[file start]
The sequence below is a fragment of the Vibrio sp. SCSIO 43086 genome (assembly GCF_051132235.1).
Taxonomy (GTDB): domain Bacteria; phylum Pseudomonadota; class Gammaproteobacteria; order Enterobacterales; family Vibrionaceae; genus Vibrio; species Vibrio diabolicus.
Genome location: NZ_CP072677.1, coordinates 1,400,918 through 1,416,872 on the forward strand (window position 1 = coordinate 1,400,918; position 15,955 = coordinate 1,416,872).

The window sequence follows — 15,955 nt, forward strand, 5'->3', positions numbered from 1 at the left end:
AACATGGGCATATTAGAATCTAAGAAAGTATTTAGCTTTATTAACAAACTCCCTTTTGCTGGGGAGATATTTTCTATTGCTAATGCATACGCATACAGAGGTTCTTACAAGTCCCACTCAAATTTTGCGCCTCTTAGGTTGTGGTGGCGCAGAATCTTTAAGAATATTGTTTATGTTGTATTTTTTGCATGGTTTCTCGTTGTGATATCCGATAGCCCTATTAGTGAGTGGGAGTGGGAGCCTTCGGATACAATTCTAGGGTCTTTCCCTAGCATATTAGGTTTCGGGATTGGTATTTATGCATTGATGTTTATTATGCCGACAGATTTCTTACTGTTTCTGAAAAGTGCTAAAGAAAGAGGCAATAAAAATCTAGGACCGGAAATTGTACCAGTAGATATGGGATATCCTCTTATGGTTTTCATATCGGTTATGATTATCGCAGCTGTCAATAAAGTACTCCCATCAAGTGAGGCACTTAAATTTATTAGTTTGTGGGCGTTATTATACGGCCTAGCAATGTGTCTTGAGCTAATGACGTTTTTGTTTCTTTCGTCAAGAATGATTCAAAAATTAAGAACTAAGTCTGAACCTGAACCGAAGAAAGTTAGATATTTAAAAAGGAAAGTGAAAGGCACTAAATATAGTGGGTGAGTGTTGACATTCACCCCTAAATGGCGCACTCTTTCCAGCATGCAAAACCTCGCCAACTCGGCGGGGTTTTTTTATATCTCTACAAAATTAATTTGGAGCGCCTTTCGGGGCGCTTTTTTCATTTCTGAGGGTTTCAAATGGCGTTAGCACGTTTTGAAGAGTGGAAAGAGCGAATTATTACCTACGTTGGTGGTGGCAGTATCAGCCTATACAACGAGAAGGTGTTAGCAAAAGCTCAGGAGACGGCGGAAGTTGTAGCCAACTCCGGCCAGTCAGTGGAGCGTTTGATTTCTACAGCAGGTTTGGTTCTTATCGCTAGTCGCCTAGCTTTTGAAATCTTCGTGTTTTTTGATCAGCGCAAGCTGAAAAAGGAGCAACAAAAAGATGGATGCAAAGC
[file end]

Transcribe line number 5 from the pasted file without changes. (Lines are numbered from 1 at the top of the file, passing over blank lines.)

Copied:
AACATGGGCATATTAGAATCTAAGAAAGTATTTAGCTTTATTAACAAACTCCCTTTTGCTGGGGAGATATTTTCTATTGCTAATGCATACGCATACAGAGGTTCTTACAAGTCCCACTCAAATTTTGCGCCTCTTAGGTTGTGGTGGCGCAGAATCTTTAAGAATATTGTTTATGTTGTATTTTTTGCATGGTTTCTCGTTGTGATATCCGATAGCCCTATTAGTGAGTGGGAGTGGGAGCCTTCGGATACAATTCTAGGGTCTTTCCCTAGCATATTAGGTTTCGGGATTGGTATTTATGCATTGATGTTTATTATGCCGACAGATTTCTTACTGTTTCTGAAAAGTGCTAAAGAAAGAGGCAATAAAAATCTAGGACCGGAAATTGTACCAGTAGATATGGGATATCCTCTTATGGTTTTCATATCGGTTATGATTATCGCAGCTGTCAATAAAGTACTCCCATCAAGTGAGGCACTTAAATTTATTAGTTTGTGGGCGTTATTATACGGCCTAGCAATGTGTCTTGAGCTAATGACGTTTTTGTTTCTTTCGTCAAGAATGATTCAAAAATTAAGAACTAAGTCTGAACCTGAACCGAAGAAAGTTAGATATTTAAAAAGGAAAGTGAAAGGCACTAAATATAGTGGGTGAGTGTTGACATTCACCCCTAAATGGCGCACTCTTTCCAGCATGCAAAACCTCGCCAACTCGGCGGGGTTTTTTTATATCTCTACAAAATTAATTTGGAGCGCCTTTCGGGGCGCTTTTTTCATTTCTGAGGGTTTCAAATGGCGTTAGCACGTTTTGAAGAGTGGAAAGAGCGAATTATTACCTACGTTGGTGGTGGCAGTATCAGCCTATACAACGAGAAGGTGTTAGCAAAAGCTCAGGAGACGGCGGAAGTTGTAGCCAACTCCGGCCAGTCAGTGGAGCGTTTGATTTCTACAGCAGGTTTGGTTCTTATCGCTAGTCGCCTAGCTTTTGAAATCTTCGTGTTTTTTGATCAGCGCAAGCTGAAAAAGGAGCAACAAAAAGATGGATGCAAAGC